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From the Archives: Taking a journey through the AHS Pantherettes’ historic 1966 basketball season; part three

By MICHAEL MURRAY

Editor’s Note: Here at the Americus Times-Recorder, we’re very proud of our area’s rich history of sporting excellence.
Our readers will remember that we recently decided to take off on a journey down memory lane and commemorate the fiftieth anniversary of the Americus High School (AHS) Pantherettes basketball team’s sweep of the state championship tournament, which left the AHS ladies at the top of the Georgia heap with an impressive 22-1 record on the season.
In our latest installment of the series, we discussed beginnings of the Pantherettes’ exciting journey as they barrelled their way past the local competition, as the team pressed on for an easy 4-0 record in their first few weeks of play and began attracting the attention of sports fans across Georgia.
When we last saw the Lady Panthers, the team was gearing up to take on Worth County after delivering a 52-37 defeat to neighboring Crisp County.
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Throughout the end of December 1965 and the beginning of the following January, the Americus Times-Recorder’s editions were peppered with articles about new industrial plants that planned to make their homes in Sumter County, mounting tensions in the Vietnam war, and the US troops’ preparations for a brief Christmas cease-fire that would afford American soldiers overseas a much-needed, though all-too-brief, respite from the horrors of war.
The ATR’s sports section was dominated during this period by articles speculating whether or not University of Georgia head football coach, Vince Dooly, would accept a job offer in Oklahoma.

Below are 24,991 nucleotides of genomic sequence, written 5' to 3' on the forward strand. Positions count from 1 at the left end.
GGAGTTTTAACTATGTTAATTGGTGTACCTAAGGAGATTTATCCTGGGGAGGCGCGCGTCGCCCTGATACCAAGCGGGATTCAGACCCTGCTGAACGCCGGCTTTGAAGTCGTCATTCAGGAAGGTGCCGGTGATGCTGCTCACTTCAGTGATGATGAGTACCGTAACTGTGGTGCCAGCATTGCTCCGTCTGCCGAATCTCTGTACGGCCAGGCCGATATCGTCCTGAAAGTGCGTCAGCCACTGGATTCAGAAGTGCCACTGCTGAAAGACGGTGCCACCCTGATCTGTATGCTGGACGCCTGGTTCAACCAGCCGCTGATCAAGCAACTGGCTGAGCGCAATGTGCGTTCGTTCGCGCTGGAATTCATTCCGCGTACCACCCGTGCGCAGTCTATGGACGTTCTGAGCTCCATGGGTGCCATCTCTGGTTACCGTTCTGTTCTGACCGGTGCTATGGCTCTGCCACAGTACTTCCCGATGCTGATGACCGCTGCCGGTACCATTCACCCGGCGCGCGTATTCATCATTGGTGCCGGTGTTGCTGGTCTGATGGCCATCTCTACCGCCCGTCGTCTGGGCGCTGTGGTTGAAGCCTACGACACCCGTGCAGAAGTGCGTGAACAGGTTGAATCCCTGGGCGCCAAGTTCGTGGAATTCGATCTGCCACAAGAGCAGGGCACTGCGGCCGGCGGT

The town of Americus was still reeling from the High School football team’s recent state championship win as team members continued to receive honors from all across the state. One ATR article stated that the school’s football team would be honored by the Albany Touchdown Club in a ceremony which would feature Dooly, himself, as a keynote speaker.
Slowly but surely during this time, the AHS Pantherettes gained more and more prominence in the local news with their impressive accomplishments on the hardwood.
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Following their fourth consecutive win of the season, the Pantherettes went on to battle Worth County on Dec. 17, earning a 54-30 victory in the process.
In an article, titled,” Americus boys win first game as girls take fifth straight”, former ATR sports editor, Clarence Graddick, discussed the Panthers’ narrow 50-48 win over their Worth County counterparts before going on to write, “Jeanne Posey and Deborah Mason with 18 and 13 points, respectively, led the Americus girls to their fifth straight win. The Pantherettes jumped off to a big 26-7 lead by half-time as the Americus guards were turning in another outstanding job. Sandra Belcher led all rebounders with eight. Marie Wisham was the only Worth County girl in double figures as she hit 15.”